Mark Leckey: UniAddDumThs
March 6–May 31
Opening: March 5, 7pm 

Mark Leckey’s (b. 1964) UniAddDumThs is a new installation by the former Turner Prize winner that is ambiguously—and provocatively—both an exhibition the artist curated and an artwork he authored. The British artist spent years gathering a pantheon of digital images of archaic exotica, artworks, and visionary machines from the Internet, and then several more years while the “original” referents for that data were tracked down and borrowed from institutions around the world. The result was a show Leckey curated in 2013 called The Universal Addressability of Dumb Things. At Kunsthalle Basel, Leckey presents an “Ersatz” of that show, comprised of copies, including various 3D printed objects, 2D cardboard cutouts, photographic reproductions, and other replicas of the original objects, and calls it UniAddDumThs. Set in a specially designed scenography, the result is at once strange, surreal, and humorous—a revelation of the artist’s persistent fascination with “dumb things” as much as with technology, the Internet, and the slippery relationship between the real and its simulacrum. Realized in collaboration with WIELS Contemporary Art Centre, Brussels and MADRE, Museo d’Arte Contemporanea Donnaregina, Naples. A comprehensive catalogue on the artist accompanies the exhibition.

Anicka Yi
June 12–August 16
Opening: June 11, 7pm 

Perishable substances, whether deep-fried flowers or recalled powdered milk, potato chips or snail excretions, are Korean-born artist Anicka Yi’s (b. 1971) medium of choice. Juxtaposed with their opposites—seemingly indestructible plastics, steel pots, chrome dumbbells—and often embedded within glycerin, resin, or wax, Yi’s sensorial creations testify as much to her sense of techno-sensual chemical experimentation as to the psychological charge (desire, longing, or loss) she imbues things with. For Kunsthalle Basel, the New York-based artist presents a major new installation that extends her fascination with combustion, entropy, and olfactive systems. A special, limited edition artwork-as-publication by the artist accompanies the exhibition and indeed will burn within it. Exhibition and publication co-produced with the Fondation Galeries Lafayette, Paris.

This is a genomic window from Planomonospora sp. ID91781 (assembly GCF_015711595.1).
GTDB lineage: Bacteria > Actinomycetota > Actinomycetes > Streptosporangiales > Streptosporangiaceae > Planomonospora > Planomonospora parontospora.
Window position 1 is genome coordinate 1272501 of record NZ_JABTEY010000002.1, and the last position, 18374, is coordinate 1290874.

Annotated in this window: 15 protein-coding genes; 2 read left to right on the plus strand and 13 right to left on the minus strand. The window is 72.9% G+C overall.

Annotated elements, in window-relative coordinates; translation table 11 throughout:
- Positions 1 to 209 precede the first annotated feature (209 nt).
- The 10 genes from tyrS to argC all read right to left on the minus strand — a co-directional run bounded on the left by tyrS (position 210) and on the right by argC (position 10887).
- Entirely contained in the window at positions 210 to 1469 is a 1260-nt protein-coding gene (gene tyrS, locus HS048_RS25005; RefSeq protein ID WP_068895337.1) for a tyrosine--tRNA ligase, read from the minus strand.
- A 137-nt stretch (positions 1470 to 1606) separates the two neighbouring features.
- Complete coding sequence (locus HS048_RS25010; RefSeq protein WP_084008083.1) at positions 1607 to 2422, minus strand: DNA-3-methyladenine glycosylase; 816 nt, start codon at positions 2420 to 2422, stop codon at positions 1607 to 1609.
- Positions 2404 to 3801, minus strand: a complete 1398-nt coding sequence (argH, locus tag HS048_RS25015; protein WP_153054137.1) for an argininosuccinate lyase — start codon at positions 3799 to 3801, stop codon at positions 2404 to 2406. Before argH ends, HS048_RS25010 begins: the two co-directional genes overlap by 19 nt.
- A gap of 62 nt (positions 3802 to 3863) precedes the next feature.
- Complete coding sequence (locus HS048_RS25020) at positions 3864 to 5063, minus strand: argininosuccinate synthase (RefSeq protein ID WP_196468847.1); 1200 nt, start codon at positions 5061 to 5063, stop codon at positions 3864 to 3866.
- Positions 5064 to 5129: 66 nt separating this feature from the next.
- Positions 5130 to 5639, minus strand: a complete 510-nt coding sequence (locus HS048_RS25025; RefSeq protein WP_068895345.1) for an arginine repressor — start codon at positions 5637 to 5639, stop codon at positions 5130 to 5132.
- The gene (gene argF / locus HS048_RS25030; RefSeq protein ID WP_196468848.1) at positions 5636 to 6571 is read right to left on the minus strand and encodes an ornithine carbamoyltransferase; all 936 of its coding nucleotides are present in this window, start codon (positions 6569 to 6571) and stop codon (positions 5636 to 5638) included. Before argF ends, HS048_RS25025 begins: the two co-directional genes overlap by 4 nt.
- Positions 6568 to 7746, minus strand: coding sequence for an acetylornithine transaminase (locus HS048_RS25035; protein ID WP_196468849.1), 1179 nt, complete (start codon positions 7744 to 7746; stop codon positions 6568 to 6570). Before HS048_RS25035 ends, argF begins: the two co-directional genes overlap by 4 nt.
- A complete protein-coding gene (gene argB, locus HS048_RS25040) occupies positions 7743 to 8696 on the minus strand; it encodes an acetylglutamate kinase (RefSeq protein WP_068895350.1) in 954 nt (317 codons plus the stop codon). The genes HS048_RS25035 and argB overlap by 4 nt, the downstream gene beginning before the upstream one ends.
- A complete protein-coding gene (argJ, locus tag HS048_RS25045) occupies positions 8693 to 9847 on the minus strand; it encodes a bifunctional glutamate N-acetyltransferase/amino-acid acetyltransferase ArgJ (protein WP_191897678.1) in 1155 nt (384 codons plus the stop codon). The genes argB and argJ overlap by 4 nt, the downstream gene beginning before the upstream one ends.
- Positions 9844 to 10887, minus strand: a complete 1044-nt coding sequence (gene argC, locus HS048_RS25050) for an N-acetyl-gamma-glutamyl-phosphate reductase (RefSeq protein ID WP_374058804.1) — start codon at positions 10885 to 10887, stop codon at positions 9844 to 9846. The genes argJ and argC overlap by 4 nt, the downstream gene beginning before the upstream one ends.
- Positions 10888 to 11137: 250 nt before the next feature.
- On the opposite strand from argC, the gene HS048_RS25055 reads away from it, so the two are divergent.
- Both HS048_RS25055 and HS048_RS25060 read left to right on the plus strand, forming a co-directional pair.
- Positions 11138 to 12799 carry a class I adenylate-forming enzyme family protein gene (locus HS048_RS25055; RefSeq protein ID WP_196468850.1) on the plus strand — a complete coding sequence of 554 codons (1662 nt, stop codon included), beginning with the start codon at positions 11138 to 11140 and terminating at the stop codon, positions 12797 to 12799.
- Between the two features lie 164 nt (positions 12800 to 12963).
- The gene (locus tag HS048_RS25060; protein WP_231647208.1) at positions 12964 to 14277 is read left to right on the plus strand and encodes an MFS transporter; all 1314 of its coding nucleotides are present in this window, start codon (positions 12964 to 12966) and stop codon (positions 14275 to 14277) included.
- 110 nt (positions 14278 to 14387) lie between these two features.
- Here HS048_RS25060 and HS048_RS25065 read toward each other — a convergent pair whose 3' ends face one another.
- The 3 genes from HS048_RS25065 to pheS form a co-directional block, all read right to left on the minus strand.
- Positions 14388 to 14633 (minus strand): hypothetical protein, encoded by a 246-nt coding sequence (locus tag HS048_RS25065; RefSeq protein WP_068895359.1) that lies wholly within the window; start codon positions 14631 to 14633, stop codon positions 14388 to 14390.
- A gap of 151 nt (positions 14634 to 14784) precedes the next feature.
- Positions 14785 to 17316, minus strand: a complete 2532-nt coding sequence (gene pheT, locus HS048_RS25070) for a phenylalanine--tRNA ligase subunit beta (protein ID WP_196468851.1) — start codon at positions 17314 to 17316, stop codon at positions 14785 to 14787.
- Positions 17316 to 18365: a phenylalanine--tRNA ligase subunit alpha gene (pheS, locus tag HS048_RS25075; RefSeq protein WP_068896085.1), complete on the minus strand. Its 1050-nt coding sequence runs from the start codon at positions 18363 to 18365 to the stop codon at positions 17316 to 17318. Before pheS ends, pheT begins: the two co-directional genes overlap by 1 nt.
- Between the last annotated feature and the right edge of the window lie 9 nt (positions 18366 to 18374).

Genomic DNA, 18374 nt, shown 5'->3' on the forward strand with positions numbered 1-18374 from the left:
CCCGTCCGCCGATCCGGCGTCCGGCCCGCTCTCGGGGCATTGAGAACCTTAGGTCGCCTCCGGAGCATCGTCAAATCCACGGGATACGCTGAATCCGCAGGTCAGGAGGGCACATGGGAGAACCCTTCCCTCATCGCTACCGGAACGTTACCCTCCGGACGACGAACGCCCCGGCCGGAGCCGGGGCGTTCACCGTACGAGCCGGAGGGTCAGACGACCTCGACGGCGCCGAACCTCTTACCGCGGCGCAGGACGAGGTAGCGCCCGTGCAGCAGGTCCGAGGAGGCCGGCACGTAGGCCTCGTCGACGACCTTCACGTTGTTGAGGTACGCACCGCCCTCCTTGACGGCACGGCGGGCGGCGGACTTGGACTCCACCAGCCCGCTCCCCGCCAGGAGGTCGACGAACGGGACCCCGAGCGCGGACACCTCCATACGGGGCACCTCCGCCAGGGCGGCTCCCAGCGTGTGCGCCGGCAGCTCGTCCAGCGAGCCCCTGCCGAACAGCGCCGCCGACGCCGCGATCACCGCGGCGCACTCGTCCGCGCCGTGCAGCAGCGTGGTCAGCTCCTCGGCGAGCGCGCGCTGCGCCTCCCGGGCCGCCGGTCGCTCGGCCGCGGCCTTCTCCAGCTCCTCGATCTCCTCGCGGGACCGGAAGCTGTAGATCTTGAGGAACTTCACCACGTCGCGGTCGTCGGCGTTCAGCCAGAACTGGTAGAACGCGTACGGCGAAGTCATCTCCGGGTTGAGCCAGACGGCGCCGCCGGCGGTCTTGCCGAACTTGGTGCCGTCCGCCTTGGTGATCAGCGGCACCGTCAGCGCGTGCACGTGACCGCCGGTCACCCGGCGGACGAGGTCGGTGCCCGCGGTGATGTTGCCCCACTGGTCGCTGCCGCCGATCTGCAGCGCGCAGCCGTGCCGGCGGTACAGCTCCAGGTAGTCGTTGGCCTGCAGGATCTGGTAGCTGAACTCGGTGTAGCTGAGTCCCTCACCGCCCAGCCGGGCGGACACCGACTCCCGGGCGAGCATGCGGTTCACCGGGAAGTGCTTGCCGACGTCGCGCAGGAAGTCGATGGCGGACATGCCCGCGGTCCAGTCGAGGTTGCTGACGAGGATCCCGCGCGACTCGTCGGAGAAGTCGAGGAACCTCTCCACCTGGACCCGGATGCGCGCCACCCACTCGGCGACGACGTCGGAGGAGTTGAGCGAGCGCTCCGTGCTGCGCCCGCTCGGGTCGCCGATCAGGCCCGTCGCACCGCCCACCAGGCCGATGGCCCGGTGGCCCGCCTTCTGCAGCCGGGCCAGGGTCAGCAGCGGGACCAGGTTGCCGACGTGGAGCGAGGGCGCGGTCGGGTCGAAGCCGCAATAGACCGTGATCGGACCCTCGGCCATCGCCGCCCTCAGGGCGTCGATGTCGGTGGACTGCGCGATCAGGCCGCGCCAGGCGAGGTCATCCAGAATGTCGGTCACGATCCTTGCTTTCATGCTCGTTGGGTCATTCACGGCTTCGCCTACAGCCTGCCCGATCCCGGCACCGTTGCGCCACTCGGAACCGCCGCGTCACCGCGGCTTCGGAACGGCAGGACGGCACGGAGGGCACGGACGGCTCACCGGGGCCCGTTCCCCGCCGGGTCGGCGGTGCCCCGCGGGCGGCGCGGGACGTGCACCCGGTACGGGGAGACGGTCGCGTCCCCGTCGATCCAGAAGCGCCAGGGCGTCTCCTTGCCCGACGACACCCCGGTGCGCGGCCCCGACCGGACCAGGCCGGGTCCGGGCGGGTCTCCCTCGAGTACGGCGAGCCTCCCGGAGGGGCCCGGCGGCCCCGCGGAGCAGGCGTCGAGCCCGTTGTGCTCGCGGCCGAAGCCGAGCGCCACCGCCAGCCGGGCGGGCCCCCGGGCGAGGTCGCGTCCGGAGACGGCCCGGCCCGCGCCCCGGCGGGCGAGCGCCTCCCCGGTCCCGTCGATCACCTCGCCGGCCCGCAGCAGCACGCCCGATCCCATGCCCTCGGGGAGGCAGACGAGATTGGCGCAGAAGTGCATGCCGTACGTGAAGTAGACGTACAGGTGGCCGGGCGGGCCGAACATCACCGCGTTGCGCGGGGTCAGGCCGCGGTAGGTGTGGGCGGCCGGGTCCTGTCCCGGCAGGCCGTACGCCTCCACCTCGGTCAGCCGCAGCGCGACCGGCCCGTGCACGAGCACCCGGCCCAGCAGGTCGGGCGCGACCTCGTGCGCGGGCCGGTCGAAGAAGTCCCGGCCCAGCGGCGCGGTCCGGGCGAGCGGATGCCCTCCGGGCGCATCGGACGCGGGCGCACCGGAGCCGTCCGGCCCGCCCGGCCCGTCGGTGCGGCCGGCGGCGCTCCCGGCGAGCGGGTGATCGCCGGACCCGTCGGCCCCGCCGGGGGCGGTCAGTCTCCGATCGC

Vincent Fecteau
June 18–August 23
Opening: 17 June, 7pm 

Vincent Fecteau’s (b. 1969) sculptural practice is rooted in the American artist’s early work with collage, often using pages cut from architectural magazines. Demonstrating a similar sense of modesty, meticulous craftwork, and a curious formal grammar in both mediums, he has over the last two decades defined a distinctly singular aesthetic. For his Kunsthalle Basel exhibition, the San Francisco-based artist will premiere a body of new work that testifies at once to a return to origins and a new direction for the artist: these wall sculptures incorporating collage will be brought into relief through juxtaposition with a selection of earlier works. 

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January 19, 2015